COLUMBIA — Rhythm and blues enthusiasts, country music lovers and hip-hop fans filled Ninth Street outside The Blue Note to see legendary musician Chuck Berry on Wednesday night.
Berry, an early rock 'n’ roll icon from St. Louis, was one of the first musicians inducted into the Rock and Roll Hall of Fame in 1986. He performed as part of the Ninth Street Summerfest.
“I always listen to '50s music and rockabilly stuff,” said concertgoer Phillip Julo of Boonville. “I’ve seen him so many times. It’s awesome how he brings so many different people together.”
Certain notable bands, such as The Jackson 5 and The Beatles, have covered Berry’s songs. Rapper Mos Def portrayed Berry in a 2008 movie called "Cadillac Records." Musicians like him have helped familiarize younger generations with Berry’s music.
“My grandma is a huge Chuck Berry fan. She told me I had better come out tonight and see him,” Matt Albrecht, Columbia, said. “But I wanted to see him, too. The man is a hall-of-famer and really bridges generation gaps.”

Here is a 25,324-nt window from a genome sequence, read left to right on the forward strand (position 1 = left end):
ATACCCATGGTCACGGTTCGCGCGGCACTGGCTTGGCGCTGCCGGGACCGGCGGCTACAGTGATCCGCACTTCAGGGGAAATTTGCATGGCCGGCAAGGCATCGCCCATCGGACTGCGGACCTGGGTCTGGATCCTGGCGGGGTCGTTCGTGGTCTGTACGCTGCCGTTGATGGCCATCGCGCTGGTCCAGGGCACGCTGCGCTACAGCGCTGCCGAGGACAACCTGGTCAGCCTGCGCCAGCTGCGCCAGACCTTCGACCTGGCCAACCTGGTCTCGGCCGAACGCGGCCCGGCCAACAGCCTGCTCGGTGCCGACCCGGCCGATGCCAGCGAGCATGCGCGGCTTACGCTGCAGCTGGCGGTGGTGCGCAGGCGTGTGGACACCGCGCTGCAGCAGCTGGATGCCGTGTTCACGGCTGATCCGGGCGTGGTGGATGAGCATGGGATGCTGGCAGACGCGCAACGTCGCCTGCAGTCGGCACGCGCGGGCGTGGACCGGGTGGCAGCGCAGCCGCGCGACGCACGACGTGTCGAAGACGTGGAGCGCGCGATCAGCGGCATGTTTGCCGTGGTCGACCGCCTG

Others mentioned Berry’s influence in easing race relations throughout his long career.
“He has really helped to bring blacks and whites together,” said Randi Smith of Columbia. “Even when you look around right now, you can see diversity. That’s definitely a good thing.”
Seth Farris, a student from Warrensburg, said he views Berry as an original performer.
“I think Chuck Berry was definitely a rock 'n’ starter,” Farris said. “Personally, I always think of his music first. But I know he helped break down many social barriers as well.”
Mary Williamson of Columbia said she attended the show out of curiosity.
“It’s good to see that Chuck is still performing at his age,” Williamson said. “I am curious to see if he can still do the duck dance.”